This is a guest post by Derek Foster, author of the popular book “Stop Working, Here’s How You Can!”

Throughout my 20s I never had a high-paying job, but I focused on saving some of everything I did manage to earn. To be fair, I could have saved much more quickly, but I also wanted to enjoy my time – so I spent a summer backpacking around Europe, a year traveling around Australia and New Zealand, and lived in Asia for a couple of years. But I also saved – religiously!

I was too much of an idiot to start my own business and earn big bucks, so I invested in the businesses of others – through stocks. I took calculated risks – even borrowing to invest at times, but the big break for me came during the tech stock bubble of the late 1990s. I never made a penny from tech stocks because I never invested in any.

However, while other investors chased the “easy” money from tech stocks, it opened up opportunities to buy boring income trusts at VERY cheap prices. At that time I was buying investments yielding 12-13% in some cases – all tax-advantaged due to income trust tax rules. These lush yields allowed me to earn a decent, tax-advantaged, passive income and retire at the age of 34.

I became a millionaire in my mid-30s through investing. But I slowly began to realize that high dividend yields were not the key to growing my wealth, but instead higher-growing yields (and earnings) were the key! This factor is why the rich get richer over time and the second million is so much easier to get than the first. Let me explain…

The Concept of “Look Through” Earnings

Warren Buffett has used the term “look-through” earnings to account for the earnings of the massive stock portfolio at Berkshire Hathaway. The concept is simple. For example, Berkshire owns billions of shares in Coca-Cola, but the company only counts the dividends as income (for accounting purposes). However, Coke might only be paying 50% of income in dividends and the remainder is being reinvested in expansion or used to buy back shares.

So in reality, according to Buffett, over time Berkshire is becoming wealthier at the rate of Coke’s earnings even though accounting only counts dividends in Berkshire’s earnings. In other words, as part owners of Coca-Cola, whenever Coke invests in new plants or expands its business, Berkshire is becoming wealthier (which will be reflected in the stock price over the long-term).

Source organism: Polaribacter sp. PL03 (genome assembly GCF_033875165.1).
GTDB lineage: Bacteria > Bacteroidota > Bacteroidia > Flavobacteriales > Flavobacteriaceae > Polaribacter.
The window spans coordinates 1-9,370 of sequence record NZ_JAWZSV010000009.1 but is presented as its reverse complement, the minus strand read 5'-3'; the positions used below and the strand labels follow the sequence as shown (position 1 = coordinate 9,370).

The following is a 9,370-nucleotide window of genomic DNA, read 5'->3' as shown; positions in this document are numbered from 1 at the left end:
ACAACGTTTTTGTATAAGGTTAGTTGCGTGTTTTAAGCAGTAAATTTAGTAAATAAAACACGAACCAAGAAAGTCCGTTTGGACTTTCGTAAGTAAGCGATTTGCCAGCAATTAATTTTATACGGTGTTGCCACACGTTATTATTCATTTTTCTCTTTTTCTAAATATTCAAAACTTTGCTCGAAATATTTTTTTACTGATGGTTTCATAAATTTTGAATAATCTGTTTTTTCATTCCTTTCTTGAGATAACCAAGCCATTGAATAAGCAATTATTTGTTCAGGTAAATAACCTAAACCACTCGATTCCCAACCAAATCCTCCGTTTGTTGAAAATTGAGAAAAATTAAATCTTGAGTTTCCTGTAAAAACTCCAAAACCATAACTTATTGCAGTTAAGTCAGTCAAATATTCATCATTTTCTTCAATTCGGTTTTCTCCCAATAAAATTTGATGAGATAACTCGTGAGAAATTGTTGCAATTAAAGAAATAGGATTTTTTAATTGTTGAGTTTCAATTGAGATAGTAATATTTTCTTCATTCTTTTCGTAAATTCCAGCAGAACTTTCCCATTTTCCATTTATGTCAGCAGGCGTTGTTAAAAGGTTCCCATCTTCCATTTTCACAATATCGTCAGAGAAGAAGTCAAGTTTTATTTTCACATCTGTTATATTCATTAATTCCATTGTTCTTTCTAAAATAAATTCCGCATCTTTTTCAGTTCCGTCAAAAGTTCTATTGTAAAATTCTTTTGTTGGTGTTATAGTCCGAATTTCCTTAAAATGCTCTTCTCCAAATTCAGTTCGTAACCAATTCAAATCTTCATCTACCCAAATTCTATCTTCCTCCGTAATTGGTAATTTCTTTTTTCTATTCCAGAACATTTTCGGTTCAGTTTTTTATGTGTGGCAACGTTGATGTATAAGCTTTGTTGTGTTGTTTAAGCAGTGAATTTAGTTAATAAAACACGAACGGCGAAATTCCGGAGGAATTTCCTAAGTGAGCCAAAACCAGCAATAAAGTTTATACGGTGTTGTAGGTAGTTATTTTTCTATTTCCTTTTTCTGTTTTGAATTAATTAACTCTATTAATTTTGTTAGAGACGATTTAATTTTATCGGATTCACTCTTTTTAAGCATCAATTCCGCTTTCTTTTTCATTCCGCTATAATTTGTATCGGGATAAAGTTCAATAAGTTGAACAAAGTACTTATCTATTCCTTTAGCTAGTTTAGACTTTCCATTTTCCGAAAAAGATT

How Does “Look Through” Earnings Apply to You?

It’s the same thing with you if you’re an investor. Think about this…

Suppose you are on a “million dollar journey” and you work and earn $100K per year, so let’s say $70K after taxes. If you save $30K and live on $40K, you would be gradually moving towards you million dollar goal…

Now let’s suppose you earn $40K per year in dividends (and pay little or no tax depending on your situation). Let’s assume your stocks have an average of a 40% payout ratio with the other 60% being reinvested in your companies – so you’re in essence accumulating wealth at the rate of $60K per year!

From this, it only makes sense that even though you are spending every last cent of your income, you will still accumulate another $1 million much faster than working for it! This is the reason the rich always get richer – automatically (unless they spend their capital).

This realization has allowed me to travel around North America for a year with my family and not worry if I spend every last cent I earn (even though “paying myself” is ingrained as this was the key to my financial freedom). My stocks are doing the heavy lifting of wealth accumulation for me!

My portfolio has a payout ratio of around 35% with dividends increasing annually at a pretty good clip. This means that over 60% of my “look-through” income is quietly building wealth for me, WITHOUT taxes reducing its growth! Many people have asked why I chose the stocks I did and this is the reason I did…I want to build wealth without having to save any more money.

The second million is much easier!

About the Author: Derek Foster left the rat race at the age of 34 despite spending his 20s backpacking across Europe, Australia, and New Zealand – and living a number of years in Asia. He later became “The Idiot Millionaire” using a simple investment strategy outlined in his 6 National Bestselling books.  In his free time, Derek writes a free monthly newsletter


  1. Echo on February 6, 2013 at 10:16 am